She didn’t even know what the keys were for. Would she have to try to use one before a pop-up appeared?
Press 1 if you would like to destroy the world.
Press 2 if you have a question regarding treatment for lava burns.
Press 3 if you would like to speak to one of our operators.
She could always go confront the Mayor and Garbolum. They were the villains here, and villains always loved to explain their plans to the hero. That was her, sort of.
If she allowed herself to be captured, maybe they would oblige her with a quick summary of the story so far. First, though, she would have to get out of here. She opened her map.
Before, the maze had been laid out for her. Now, with the floor on the wall, and the room on its side, the map was just a black triangle representing her in the middle of nothing.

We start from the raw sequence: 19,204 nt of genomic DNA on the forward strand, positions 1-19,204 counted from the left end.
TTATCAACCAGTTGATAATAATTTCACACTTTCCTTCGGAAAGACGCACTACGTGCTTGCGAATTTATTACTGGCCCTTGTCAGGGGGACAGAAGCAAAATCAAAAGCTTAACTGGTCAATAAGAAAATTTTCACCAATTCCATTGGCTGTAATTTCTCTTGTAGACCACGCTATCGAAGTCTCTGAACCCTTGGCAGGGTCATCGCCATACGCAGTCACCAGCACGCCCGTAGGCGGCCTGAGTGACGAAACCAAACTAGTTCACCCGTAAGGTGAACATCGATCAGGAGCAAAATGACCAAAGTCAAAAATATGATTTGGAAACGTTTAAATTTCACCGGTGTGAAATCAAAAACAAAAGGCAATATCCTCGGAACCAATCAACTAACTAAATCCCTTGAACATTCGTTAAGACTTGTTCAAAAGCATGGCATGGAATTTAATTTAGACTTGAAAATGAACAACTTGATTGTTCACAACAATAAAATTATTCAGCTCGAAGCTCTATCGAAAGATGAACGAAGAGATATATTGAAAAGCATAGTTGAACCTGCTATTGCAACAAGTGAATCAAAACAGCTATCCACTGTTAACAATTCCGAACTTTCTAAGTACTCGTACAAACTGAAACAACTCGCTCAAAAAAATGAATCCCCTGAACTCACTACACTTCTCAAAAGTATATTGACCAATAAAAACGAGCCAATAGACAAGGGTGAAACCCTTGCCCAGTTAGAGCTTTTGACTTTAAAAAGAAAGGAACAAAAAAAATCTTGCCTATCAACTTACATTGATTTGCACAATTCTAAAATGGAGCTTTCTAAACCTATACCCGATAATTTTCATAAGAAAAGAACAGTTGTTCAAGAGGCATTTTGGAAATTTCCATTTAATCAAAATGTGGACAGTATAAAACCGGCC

It was a bit like when Dad would drive through major roadworks and the satnav didn’t know where they were, turning the screen blank, with the car in no man’s land.
The exit, according to Derik, was directly above her head. How she would have loved to have that Level 5 levitation spell right now.
Running back the way she’d come wasn’t an option. It would tip the room in the other direction and allow her to use the exit, but the lava would kill her before that. Not that it was particularly painful. The sensation on her skin was like when you peel a boiled egg before it’s had a chance to cool down. Uncomfortable, but manageable as long as you were quick. But it would still chip away at her health, and she didn’t have enough left to make it. And no potions.